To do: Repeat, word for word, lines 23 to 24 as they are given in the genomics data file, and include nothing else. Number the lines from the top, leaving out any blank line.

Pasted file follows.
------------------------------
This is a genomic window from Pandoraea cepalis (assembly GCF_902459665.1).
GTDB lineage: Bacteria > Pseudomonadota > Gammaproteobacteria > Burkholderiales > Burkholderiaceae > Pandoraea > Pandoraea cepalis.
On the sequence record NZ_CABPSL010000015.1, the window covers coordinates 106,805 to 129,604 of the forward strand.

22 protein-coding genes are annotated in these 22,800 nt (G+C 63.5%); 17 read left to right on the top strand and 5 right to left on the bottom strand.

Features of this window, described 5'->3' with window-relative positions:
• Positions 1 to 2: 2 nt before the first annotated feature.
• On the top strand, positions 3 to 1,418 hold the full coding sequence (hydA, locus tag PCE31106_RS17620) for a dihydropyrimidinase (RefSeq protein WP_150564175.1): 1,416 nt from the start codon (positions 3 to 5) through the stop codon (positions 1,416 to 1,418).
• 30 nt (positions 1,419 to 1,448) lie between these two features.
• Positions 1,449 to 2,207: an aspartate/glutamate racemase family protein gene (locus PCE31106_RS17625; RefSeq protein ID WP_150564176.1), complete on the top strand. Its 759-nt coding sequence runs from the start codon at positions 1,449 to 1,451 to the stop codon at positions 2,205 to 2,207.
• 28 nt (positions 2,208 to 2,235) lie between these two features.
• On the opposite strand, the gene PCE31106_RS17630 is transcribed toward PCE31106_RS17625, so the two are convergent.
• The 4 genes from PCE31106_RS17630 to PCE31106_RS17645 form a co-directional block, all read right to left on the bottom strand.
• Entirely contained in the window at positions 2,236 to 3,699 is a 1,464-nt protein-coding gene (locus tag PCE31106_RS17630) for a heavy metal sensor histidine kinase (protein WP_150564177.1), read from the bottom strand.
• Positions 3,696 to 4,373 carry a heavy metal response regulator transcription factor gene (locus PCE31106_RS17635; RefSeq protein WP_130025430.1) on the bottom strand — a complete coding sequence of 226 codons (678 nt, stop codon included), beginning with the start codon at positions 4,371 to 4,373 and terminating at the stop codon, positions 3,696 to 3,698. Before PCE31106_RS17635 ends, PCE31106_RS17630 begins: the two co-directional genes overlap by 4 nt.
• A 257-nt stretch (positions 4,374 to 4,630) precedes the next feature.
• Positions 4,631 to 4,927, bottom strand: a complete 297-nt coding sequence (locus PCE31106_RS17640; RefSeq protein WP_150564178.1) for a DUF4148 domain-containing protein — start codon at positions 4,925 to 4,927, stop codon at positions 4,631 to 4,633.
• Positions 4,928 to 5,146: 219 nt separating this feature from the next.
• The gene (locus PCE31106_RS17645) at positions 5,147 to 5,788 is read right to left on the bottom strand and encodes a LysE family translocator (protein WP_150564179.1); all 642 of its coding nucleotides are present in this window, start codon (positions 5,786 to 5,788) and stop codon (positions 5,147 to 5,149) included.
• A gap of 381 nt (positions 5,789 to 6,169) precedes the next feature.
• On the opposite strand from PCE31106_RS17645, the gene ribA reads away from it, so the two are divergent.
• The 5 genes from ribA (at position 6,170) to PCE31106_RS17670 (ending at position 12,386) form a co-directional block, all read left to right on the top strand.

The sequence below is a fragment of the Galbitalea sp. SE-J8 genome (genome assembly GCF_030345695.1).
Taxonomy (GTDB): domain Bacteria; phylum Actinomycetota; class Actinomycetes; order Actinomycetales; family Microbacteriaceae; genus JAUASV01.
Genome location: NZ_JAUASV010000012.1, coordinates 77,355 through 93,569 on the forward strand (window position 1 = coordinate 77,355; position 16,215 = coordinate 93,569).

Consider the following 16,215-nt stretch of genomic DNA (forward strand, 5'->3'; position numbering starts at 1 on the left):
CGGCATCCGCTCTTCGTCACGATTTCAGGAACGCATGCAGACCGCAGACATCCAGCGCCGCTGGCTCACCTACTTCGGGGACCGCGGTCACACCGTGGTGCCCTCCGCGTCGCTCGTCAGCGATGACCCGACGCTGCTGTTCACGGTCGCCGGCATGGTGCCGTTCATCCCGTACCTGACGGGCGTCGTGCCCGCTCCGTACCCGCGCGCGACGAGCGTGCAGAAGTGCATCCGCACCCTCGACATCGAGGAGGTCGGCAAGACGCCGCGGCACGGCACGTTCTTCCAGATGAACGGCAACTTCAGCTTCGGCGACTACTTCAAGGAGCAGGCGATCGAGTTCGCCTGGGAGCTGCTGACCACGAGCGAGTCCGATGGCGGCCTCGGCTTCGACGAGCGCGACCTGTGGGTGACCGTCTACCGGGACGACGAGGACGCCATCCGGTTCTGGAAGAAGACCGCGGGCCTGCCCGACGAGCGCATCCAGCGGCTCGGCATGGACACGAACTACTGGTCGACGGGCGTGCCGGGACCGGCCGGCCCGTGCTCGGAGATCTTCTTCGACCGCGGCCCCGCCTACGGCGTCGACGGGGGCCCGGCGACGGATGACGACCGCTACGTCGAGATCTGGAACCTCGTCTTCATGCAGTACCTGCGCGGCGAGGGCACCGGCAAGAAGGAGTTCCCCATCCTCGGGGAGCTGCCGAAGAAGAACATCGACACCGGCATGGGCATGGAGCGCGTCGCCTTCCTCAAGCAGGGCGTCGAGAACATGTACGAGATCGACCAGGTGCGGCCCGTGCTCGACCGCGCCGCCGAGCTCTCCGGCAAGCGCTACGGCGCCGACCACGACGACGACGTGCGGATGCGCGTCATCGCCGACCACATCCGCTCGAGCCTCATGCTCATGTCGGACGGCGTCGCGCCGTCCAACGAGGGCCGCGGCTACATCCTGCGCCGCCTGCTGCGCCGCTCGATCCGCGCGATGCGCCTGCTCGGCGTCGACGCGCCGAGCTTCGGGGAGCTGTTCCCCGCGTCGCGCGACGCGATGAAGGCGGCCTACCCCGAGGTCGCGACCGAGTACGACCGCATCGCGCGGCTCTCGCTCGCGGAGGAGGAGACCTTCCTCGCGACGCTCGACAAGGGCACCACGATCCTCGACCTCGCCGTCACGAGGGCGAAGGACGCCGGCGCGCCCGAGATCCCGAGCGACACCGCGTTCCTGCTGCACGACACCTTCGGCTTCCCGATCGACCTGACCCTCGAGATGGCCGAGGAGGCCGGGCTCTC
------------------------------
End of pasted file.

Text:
Taxonomy (GTDB): domain Bacteria; phylum Actinomycetota; class Actinomycetes; order Actinomycetales; family Microbacteriaceae; genus JAUASV01.
Genome location: NZ_JAUASV010000012.1, coordinates 77,355 through 93,569 on the forward strand (window position 1 = coordinate 77,355; position 16,215 = coordinate 93,569).